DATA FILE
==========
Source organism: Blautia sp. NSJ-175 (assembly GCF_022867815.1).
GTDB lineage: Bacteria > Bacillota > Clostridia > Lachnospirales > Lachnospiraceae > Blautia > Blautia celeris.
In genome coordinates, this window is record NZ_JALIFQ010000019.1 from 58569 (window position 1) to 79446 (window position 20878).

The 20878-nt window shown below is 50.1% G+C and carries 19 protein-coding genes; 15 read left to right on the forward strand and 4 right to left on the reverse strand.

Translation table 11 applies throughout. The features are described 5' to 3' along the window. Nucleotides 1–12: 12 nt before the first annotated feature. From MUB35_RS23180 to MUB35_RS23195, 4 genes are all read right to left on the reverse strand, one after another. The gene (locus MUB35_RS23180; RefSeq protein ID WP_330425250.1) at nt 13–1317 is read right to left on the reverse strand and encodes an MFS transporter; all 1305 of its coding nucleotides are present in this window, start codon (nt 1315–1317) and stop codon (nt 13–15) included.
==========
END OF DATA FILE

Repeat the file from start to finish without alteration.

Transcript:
Source organism: Blautia sp. NSJ-175 (assembly GCF_022867815.1).
GTDB lineage: Bacteria > Bacillota > Clostridia > Lachnospirales > Lachnospiraceae > Blautia > Blautia celeris.
In genome coordinates, this window is record NZ_JALIFQ010000019.1 from 58569 (window position 1) to 79446 (window position 20878).

The 20878-nt window shown below is 50.1% G+C and carries 19 protein-coding genes; 15 read left to right on the forward strand and 4 right to left on the reverse strand.

Translation table 11 applies throughout. The features are described 5' to 3' along the window. Nucleotides 1–12: 12 nt before the first annotated feature. From MUB35_RS23180 to MUB35_RS23195, 4 genes are all read right to left on the reverse strand, one after another. The gene (locus MUB35_RS23180; RefSeq protein ID WP_330425250.1) at nt 13–1317 is read right to left on the reverse strand and encodes an MFS transporter; all 1305 of its coding nucleotides are present in this window, start codon (nt 1315–1317) and stop codon (nt 13–15) included.